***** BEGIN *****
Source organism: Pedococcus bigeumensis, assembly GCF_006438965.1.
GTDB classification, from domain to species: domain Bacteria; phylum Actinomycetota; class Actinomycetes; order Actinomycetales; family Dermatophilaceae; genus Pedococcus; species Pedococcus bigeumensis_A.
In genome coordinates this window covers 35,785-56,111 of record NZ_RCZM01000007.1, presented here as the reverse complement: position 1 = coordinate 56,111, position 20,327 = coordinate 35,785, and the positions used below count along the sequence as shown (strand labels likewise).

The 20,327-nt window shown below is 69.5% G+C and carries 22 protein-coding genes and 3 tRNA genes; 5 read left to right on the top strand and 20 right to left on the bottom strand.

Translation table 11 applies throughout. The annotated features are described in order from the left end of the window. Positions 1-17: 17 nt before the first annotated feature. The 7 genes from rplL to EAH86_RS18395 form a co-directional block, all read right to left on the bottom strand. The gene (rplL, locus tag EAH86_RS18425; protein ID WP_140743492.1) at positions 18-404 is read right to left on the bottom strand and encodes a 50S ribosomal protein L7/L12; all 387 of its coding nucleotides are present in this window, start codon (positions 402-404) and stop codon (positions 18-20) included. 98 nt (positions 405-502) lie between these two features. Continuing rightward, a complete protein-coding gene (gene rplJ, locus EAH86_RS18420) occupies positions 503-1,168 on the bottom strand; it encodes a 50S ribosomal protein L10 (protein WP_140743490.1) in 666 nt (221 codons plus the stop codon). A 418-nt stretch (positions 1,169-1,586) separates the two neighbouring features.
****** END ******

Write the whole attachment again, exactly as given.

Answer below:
Source organism: Pedococcus bigeumensis, assembly GCF_006438965.1.
GTDB classification, from domain to species: domain Bacteria; phylum Actinomycetota; class Actinomycetes; order Actinomycetales; family Dermatophilaceae; genus Pedococcus; species Pedococcus bigeumensis_A.
In genome coordinates this window covers 35,785-56,111 of record NZ_RCZM01000007.1, presented here as the reverse complement: position 1 = coordinate 56,111, position 20,327 = coordinate 35,785, and the positions used below count along the sequence as shown (strand labels likewise).

The 20,327-nt window shown below is 69.5% G+C and carries 22 protein-coding genes and 3 tRNA genes; 5 read left to right on the top strand and 20 right to left on the bottom strand.

Translation table 11 applies throughout. The annotated features are described in order from the left end of the window. Positions 1-17: 17 nt before the first annotated feature. The 7 genes from rplL to EAH86_RS18395 form a co-directional block, all read right to left on the bottom strand. The gene (rplL, locus tag EAH86_RS18425; protein ID WP_140743492.1) at positions 18-404 is read right to left on the bottom strand and encodes a 50S ribosomal protein L7/L12; all 387 of its coding nucleotides are present in this window, start codon (positions 402-404) and stop codon (positions 18-20) included. 98 nt (positions 405-502) lie between these two features. Continuing rightward, a complete protein-coding gene (gene rplJ, locus EAH86_RS18420) occupies positions 503-1,168 on the bottom strand; it encodes a 50S ribosomal protein L10 (protein WP_140743490.1) in 666 nt (221 codons plus the stop codon). A 418-nt stretch (positions 1,169-1,586) separates the two neighbouring features.